Originally posted on Crossover Chronicles  |  Last updated 5/6/12

This season has seen the changing of the guard. The superstars of one decade are starting to phase out and give way to the superstars of the next.

Kevin Garnett and Tim Duncan missed the All-Star Game for the first time since 1998 (Garnett also was at the 1997 game). Shaquille O'Neal was out of the league for the first time since 1992. It feels like a generation is ending. Steve Nash's free agency has some people buzzing, but he is no longer an MVP candidate or perennial All Star.

LeBron James is firmly implanted as the best player in the league and Kevin Durant is becoming a close second. The NBA is a young man's game. And Kobe Bryant seems to... well, Bryant seems to be testing that theory just a little bit.

Yes, Kobe Bryant is battling various nagging injuries and the wear and tear of so many games. Yet, Bryant never ceases to find a way to put the ball in the basket and score a lot of points.

You might have missed it with Andrew Bynum's triple double, Pau Gasol's smooth passing and the overall dominance that the Lakers displayed over the Nuggets in the first two games of the series, but Kobe Bryant can still put up a lot of points and look like, well, Kobe Bryant.

Bryant is not going to age gracefully like Garnett or Duncan have. He is not going to be the guy playing second fiddle as he goes to his twilight years. That is not Kobe Bryant. He is going to go down firing.

Bryant has scored 34.5 points per game on 49.1 percent shooting in the first two games of the series against Denver. And nobody is realizing this quite yet because of how much the Lakers are dominating the series so far and how much others have stepped up.

But this is the Kobe Bryant of the mid-2000s we remember. Deadly efficient. Unstoppable from everywhere on the floor. Just a pure scorer.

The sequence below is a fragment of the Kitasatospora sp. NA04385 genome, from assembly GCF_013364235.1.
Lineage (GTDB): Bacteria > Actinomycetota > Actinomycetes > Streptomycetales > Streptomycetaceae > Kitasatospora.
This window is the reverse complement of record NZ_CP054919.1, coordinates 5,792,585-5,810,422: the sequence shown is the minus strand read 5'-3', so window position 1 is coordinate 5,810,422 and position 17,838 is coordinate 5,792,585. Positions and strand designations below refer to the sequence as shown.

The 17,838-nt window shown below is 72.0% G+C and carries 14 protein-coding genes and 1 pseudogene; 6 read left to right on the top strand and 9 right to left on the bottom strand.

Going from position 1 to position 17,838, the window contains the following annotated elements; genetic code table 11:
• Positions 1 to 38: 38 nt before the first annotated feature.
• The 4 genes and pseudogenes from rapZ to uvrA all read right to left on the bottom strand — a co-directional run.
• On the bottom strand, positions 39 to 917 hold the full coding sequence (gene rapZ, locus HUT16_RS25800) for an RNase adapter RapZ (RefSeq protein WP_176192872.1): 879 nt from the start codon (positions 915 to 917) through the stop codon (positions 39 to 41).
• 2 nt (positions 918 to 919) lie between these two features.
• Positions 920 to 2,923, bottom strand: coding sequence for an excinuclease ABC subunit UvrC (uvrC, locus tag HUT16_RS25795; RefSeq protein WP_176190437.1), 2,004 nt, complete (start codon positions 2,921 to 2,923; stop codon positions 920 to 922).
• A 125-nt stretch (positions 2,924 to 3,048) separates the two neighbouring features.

The only difference, maybe, is that he does not care about the scoring title this time (since he sat out the last game with 38 or so points separating him and Durant's scoring lead) and only cares about winning the championship. Just he is going to do it his way.

That might mean some crazy contested shot that somehow finds its way intot he basket. Bryant, after all, is averaging 26.5 field goal attempts per game.

Right now that is working as the Nuggets cannot match the Lakers' size and Bryant is hitting his shots at an incredibly efficient rate for someone that takes so many shots. This is Kobe Bryant we are talking about, so shooting is going to be OK if it is from him, from just about anywhere on the floor with just about any number of players defending him.

Game Two was Bryant's 83rd playoff game with 30 or more points. Yes, Bryant can still be as unstoppable as he was in his prime (which may not have actually ended).

"In the first game, he was getting a lot of layups and getting to the basket," Nuggets guard Ty Lawson said. "This game, he was hitting tough shots. Like the coaches said, we played better defense, but he was on fire. And sometimes you can't do anything about it when he's hitting shots like that."

Yes with Bryant, sometimes, there is nothing you can do. And Bryant seems to be in one of those zones for the moment. As the scene shifts to Denver, Los Angeles will probably need as much and more from Bryant.

Game Three was another strong scoring game from Bryant, even if it lacked the efficiency of the two games in L.A. Bryant had 22 points but hit only 7 of his 22 shots and 3 of his 10 3-pointers. Bryant could not keep up his pace in the second half, and he missed a few key shots as the Lakers tried to complete a 24-point comeback.

The Nuggets were able to out-hustle and outrun the Lakers in the high altitude, playing with the kind of energy you expect for the first home game of a Playoff series.

But Bryant is clearly not ready to let the world forget that he is still a superstar scorer even with the miles starting to wear on him. Kobe's work has just begun.

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This article first appeared on Crossover Chronicles and was syndicated with permission.

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